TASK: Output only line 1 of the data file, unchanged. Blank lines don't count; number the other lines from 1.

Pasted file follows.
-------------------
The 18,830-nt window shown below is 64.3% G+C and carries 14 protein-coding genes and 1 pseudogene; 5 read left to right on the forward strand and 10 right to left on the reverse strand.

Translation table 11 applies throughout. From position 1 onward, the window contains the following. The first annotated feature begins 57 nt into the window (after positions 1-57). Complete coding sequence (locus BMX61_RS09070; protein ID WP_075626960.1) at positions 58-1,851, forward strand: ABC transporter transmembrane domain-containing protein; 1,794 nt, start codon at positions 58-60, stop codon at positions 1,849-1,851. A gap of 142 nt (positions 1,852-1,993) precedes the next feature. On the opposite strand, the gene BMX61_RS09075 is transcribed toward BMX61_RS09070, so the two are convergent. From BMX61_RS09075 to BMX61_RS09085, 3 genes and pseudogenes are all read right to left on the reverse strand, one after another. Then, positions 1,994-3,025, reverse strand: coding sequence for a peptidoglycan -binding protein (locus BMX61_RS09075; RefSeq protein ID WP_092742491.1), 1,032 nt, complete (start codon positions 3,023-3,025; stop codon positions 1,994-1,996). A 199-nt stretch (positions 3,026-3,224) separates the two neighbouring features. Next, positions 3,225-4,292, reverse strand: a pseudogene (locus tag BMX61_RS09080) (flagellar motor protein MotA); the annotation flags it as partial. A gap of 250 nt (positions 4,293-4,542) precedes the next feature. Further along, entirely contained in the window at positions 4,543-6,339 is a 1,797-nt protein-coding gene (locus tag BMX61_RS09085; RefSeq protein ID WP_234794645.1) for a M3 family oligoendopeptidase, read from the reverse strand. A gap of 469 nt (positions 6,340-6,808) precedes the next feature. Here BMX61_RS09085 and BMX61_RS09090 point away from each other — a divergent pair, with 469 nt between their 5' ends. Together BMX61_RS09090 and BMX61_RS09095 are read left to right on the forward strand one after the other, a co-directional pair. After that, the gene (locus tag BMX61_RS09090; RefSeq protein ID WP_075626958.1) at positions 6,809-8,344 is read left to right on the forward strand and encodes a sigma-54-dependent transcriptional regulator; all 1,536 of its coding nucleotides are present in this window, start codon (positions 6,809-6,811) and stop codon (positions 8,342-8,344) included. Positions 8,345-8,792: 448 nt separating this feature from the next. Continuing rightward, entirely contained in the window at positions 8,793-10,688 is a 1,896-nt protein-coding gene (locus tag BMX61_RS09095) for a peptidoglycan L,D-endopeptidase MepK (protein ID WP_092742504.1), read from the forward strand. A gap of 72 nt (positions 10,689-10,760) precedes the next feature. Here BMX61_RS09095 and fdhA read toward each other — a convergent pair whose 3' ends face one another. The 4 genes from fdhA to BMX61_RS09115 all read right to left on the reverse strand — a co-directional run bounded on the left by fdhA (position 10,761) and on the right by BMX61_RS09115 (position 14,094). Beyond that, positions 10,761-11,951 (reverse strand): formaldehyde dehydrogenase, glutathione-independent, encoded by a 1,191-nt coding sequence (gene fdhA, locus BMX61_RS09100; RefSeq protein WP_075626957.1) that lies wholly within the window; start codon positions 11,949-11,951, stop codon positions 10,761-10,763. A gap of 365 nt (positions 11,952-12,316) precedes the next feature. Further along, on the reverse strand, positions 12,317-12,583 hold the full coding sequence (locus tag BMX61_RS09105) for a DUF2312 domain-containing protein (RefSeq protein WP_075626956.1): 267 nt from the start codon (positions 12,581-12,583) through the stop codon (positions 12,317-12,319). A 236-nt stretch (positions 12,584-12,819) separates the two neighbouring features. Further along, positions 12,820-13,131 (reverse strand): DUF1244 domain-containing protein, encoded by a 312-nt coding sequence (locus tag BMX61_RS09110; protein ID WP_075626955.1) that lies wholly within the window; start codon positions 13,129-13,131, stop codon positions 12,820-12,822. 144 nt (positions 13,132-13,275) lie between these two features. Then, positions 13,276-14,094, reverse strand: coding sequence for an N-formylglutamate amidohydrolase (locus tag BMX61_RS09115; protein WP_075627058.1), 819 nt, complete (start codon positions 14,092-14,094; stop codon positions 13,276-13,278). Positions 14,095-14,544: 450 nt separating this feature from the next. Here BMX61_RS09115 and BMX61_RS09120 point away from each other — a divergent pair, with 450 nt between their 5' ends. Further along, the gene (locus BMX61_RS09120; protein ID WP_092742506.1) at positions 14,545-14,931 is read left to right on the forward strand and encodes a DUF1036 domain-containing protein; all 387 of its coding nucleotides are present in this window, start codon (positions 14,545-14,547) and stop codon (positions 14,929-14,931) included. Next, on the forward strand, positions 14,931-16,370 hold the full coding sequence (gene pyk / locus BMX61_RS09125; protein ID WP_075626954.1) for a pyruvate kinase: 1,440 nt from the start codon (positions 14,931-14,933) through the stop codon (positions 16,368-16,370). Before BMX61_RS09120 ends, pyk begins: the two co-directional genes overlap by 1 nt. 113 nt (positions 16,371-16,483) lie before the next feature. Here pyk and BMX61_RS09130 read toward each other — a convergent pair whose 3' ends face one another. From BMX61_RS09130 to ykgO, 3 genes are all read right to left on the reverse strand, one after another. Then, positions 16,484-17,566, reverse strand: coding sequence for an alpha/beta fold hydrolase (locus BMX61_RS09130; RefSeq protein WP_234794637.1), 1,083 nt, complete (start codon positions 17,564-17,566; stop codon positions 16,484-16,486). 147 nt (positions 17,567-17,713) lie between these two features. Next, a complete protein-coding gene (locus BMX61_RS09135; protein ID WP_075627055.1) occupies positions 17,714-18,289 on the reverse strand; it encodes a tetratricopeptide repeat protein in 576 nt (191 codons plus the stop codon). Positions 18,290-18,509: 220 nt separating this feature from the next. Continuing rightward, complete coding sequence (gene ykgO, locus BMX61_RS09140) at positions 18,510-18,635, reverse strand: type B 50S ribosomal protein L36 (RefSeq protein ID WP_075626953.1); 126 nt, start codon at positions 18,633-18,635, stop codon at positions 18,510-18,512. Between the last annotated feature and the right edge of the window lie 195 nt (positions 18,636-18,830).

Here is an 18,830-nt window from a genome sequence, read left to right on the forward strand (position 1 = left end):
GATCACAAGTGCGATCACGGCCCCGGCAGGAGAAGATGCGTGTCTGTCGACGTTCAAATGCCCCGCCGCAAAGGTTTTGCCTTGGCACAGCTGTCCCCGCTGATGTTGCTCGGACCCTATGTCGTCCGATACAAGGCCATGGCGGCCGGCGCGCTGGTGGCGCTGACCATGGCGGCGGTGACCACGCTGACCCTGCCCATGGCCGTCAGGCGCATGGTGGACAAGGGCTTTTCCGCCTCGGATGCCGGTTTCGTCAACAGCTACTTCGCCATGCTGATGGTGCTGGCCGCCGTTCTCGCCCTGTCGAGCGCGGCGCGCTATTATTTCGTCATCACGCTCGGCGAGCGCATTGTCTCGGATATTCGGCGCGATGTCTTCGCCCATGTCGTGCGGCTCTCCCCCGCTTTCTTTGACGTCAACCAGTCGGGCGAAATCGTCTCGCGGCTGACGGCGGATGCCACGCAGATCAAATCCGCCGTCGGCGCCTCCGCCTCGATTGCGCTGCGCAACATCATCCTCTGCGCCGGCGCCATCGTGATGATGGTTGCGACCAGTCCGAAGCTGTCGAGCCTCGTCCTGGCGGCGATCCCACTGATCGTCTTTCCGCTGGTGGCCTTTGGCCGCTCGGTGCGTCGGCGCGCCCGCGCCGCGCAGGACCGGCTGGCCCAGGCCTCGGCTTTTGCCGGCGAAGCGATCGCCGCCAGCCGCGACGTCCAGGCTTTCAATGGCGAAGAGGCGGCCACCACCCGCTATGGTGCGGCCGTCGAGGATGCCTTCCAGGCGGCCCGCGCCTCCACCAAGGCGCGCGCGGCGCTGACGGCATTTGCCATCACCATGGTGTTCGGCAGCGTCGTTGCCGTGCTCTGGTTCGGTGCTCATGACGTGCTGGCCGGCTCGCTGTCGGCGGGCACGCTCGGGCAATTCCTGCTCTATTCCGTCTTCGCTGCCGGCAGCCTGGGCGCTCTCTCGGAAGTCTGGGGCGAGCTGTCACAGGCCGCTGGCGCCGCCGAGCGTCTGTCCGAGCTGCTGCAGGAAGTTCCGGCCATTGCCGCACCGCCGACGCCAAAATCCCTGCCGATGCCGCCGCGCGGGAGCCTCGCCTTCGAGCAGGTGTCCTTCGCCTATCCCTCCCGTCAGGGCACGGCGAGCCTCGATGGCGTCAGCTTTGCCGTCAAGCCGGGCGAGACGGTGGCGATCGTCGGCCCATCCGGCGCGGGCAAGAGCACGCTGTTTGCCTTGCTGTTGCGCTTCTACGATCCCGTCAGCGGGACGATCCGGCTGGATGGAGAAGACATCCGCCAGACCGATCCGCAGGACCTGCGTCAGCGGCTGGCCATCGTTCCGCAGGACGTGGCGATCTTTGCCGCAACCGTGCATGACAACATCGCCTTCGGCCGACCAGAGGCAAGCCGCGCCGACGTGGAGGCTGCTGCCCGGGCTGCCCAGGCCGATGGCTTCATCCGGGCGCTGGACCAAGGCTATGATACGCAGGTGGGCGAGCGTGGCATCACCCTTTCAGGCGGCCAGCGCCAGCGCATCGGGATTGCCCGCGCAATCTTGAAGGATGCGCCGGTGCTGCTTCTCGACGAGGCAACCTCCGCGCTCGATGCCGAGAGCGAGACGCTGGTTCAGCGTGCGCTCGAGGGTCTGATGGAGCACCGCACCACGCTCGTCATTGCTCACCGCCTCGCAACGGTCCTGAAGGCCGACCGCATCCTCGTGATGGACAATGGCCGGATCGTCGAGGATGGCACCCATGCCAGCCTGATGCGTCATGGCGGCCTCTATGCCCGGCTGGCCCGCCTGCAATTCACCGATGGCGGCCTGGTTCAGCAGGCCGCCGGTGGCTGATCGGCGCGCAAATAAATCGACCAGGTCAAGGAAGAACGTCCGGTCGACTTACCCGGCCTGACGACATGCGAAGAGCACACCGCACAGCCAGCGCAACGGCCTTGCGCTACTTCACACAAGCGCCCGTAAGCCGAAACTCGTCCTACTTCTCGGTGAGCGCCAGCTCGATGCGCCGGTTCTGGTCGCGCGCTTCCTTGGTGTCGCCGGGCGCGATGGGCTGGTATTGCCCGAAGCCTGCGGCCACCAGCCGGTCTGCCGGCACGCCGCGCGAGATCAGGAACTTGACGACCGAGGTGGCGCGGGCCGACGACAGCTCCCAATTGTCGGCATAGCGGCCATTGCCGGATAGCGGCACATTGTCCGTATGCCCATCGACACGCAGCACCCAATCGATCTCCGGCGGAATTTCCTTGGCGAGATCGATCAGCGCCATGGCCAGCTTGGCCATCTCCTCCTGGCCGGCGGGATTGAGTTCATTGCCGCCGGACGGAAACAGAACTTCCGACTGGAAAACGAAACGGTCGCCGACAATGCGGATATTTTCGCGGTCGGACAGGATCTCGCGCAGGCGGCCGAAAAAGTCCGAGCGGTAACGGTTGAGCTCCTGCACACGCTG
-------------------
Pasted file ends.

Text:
The 18,830-nt window shown below is 64.3% G+C and carries 14 protein-coding genes and 1 pseudogene; 5 read left to right on the forward strand and 10 right to left on the reverse strand.